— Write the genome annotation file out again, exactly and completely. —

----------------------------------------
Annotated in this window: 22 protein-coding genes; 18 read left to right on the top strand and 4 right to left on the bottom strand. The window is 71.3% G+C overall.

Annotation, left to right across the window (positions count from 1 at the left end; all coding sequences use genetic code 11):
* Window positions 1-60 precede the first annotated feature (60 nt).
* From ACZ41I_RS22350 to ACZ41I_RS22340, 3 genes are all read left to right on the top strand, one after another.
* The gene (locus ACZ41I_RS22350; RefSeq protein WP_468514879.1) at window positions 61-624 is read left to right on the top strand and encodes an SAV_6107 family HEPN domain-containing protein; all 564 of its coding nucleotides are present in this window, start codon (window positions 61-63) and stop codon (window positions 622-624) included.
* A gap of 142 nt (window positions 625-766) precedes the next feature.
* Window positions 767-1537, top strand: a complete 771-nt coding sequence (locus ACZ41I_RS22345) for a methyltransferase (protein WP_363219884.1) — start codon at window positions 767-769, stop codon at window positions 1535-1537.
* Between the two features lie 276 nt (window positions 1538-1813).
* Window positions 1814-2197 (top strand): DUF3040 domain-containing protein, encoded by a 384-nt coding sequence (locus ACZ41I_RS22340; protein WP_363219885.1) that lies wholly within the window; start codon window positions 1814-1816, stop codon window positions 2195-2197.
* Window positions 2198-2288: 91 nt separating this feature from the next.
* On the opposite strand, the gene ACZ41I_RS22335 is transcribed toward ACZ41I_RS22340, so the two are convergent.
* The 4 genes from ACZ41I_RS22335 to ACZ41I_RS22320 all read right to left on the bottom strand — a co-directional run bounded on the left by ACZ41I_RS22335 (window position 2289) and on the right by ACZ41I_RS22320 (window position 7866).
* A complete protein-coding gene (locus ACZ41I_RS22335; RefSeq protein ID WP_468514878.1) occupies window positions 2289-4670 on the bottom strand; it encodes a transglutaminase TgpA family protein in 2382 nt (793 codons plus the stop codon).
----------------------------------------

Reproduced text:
Annotated in this window: 22 protein-coding genes; 18 read left to right on the top strand and 4 right to left on the bottom strand. The window is 71.3% G+C overall.

Annotation, left to right across the window (positions count from 1 at the left end; all coding sequences use genetic code 11):
* Window positions 1-60 precede the first annotated feature (60 nt).
* From ACZ41I_RS22350 to ACZ41I_RS22340, 3 genes are all read left to right on the top strand, one after another.
* The gene (locus ACZ41I_RS22350; RefSeq protein WP_468514879.1) at window positions 61-624 is read left to right on the top strand and encodes an SAV_6107 family HEPN domain-containing protein; all 564 of its coding nucleotides are present in this window, start codon (window positions 61-63) and stop codon (window positions 622-624) included.
* A gap of 142 nt (window positions 625-766) precedes the next feature.
* Window positions 767-1537, top strand: a complete 771-nt coding sequence (locus ACZ41I_RS22345) for a methyltransferase (protein WP_363219884.1) — start codon at window positions 767-769, stop codon at window positions 1535-1537.
* Between the two features lie 276 nt (window positions 1538-1813).
* Window positions 1814-2197 (top strand): DUF3040 domain-containing protein, encoded by a 384-nt coding sequence (locus ACZ41I_RS22340; protein WP_363219885.1) that lies wholly within the window; start codon window positions 1814-1816, stop codon window positions 2195-2197.
* Window positions 2198-2288: 91 nt separating this feature from the next.
* On the opposite strand, the gene ACZ41I_RS22335 is transcribed toward ACZ41I_RS22340, so the two are convergent.
* The 4 genes from ACZ41I_RS22335 to ACZ41I_RS22320 all read right to left on the bottom strand — a co-directional run bounded on the left by ACZ41I_RS22335 (window position 2289) and on the right by ACZ41I_RS22320 (window position 7866).
* A complete protein-coding gene (locus ACZ41I_RS22335; RefSeq protein ID WP_468514878.1) occupies window positions 2289-4670 on the bottom strand; it encodes a transglutaminase TgpA family protein in 2382 nt (793 codons plus the stop codon).